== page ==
3 Smart Money Moves in Your 30s | American Funds

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Creating a Financial Plan

AUGUST 2017

Building a Foundation:
3 Smart Money Moves in Your 30s

 

How do you plan for a financial future that involves people other than just yourself?

In your 30s, you're at “a critical financial crossroads,” says Deena Katz, professor of personal financial planning at Texas Tech University and co-chairman of Evensky & Katz/Foldes Financial Wealth Management. You may be established in your career and earning a bigger paycheck, but you’re likely facing major changes, too — like buying a home or starting a family.

Here are three things you can do in your 30s to address your financial planning priorities.

1. Establish a Foundation for Homeownership

Today’s typical first-time homebuyer is 32 years old with a household income of $72,000.

If you plan to purchase a home, start building on these principles:

  • Save for that all-important down payment. Ideally that amount should be somewhere around 20% of the eventual purchase price, though many lenders will accept less. Keep in mind that a larger down payment will mean a lower mortgage. Consider establishing a separate account to set aside savings for a home, and invest in it with a purchase date in mind.
  • Improve your credit score. Be diligent about paying your bills, and review your credit report for any errors. A strong credit score improves the chances of getting a lower interest rate on your home loan.
  • Understand the true cost of home ownership and how it will affect your budget. In addition to mortgage payments, consider recurring costs such as homeowners insurance, real estate taxes and home maintenance bills.
  • Keep your costs in check. Here’s a good rule of thumb: “Your monthly housing expenses should amount to no more than 30% of your monthly pay,” says Greg McBride, chief financial analyst at Bankrate.com.

2. Assess Your Insurance

For the first time, women in their 30s are having more children than those in their 20s. According to preliminary 2016 data recently reported by the Centers for Disease Control and Prevention, first-time mothers are older than they were as recently as 2014. If you’re among the growing number of people becoming first-time parents in their 30s, it’s important that you provide some financial protection for your family. Research the benefits offered by your employer. If insurance coverage is limited, consider purchasing individual policies to fill the gap.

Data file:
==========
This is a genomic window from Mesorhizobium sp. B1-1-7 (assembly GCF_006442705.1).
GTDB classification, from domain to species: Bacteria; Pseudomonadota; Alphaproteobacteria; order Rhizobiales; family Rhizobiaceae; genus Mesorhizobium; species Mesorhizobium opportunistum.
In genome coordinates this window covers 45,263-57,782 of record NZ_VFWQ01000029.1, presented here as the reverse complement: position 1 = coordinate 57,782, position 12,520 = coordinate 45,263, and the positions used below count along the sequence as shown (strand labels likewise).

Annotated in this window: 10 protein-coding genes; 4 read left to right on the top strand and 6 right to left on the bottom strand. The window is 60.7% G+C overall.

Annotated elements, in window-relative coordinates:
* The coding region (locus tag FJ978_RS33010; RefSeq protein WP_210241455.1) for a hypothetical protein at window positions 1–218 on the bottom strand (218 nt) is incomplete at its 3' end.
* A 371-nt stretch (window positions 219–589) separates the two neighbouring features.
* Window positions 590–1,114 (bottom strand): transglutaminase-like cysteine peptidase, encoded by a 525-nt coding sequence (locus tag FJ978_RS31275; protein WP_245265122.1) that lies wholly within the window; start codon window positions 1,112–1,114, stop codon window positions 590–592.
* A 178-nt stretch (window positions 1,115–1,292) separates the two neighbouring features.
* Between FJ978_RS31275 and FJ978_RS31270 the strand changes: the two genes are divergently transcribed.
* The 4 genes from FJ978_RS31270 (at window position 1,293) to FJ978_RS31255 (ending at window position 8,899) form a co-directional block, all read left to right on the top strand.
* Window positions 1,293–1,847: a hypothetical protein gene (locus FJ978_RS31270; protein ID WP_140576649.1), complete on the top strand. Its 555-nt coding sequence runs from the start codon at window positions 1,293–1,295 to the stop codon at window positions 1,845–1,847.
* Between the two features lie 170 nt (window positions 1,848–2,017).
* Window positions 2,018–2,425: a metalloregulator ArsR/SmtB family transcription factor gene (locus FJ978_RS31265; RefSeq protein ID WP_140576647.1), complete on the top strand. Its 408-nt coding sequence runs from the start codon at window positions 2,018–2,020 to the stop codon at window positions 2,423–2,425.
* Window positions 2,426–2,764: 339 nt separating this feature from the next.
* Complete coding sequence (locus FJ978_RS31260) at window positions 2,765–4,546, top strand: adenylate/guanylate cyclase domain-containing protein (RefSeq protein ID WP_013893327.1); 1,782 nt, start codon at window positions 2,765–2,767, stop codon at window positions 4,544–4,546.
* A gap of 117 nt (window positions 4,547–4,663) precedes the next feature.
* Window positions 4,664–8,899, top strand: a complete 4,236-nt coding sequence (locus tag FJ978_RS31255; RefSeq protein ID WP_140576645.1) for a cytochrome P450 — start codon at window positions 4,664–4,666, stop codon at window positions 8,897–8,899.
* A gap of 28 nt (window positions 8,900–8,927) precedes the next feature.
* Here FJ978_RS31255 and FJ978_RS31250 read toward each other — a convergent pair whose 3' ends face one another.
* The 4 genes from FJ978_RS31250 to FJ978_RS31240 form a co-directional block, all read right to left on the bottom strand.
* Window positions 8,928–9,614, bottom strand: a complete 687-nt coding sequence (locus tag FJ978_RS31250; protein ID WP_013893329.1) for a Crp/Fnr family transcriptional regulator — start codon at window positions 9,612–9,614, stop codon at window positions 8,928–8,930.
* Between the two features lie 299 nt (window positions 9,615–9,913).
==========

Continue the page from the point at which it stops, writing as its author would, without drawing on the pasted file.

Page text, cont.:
• Life insurance can replace your income if something happens to you, but how much do you need to help care for your loved ones if you are no longer able to provide support? Experts recommend seven to 10 times your annual salary.
  • Disability insurance can keep you afloat if you get sick or injured and are unable to work, says Scott Brewster, president of Brewster Financial Planning. The chances of becoming disabled are greater than you might think: More than 25% of 20-year-olds insured for disability benefits will become disabled before reaching retirement age, according to the Social Security Administration.

3. Expand on Your Investing

Most people should be contributing to a retirement account by now, whether it be a 401(k), IRA, or both. Factor in repayment of debt when considering how much to contribute to your retirement account. In fact, the mean retirement savings among Americans ages 32 to 37 is $31,644, but that amount more than doubles to $67,270 for those ages 38 to 43, according to the Economic Policy Institute. As your income rises, try to earmark a portion of that increase for savings and investing, and look beyond retirement accounts.

  • If you have children, you may want to contribute to a tax-advantaged 529 college savings plan.
  • Once you've maxed out your tax-advantaged accounts, consider investing in separate taxable accounts as well.
  • Reduce investment risk by spreading your investments among various types of assets. Many of your peers are doing just that. According to American Funds' recent "Wisdom of Experience" survey, 75% of Gen Xers said that building a diversified portfolio is an important part of creating a path toward a safe retirement. Purchasing mutual funds, which pool a variety of investments in one package, can help you diversify.

The Bottom Line

In your 30s your focus should be on establishing some financial stability and security for yourself and your family.

Avoid the trap of always seeking a bigger house or an expanded lifestyle,” says Ken Burdick, senior product specialist at American Funds. “Instead, make responsible choices for your future.” 

 

What's next: 3 Smart Money Moves in Your 40s


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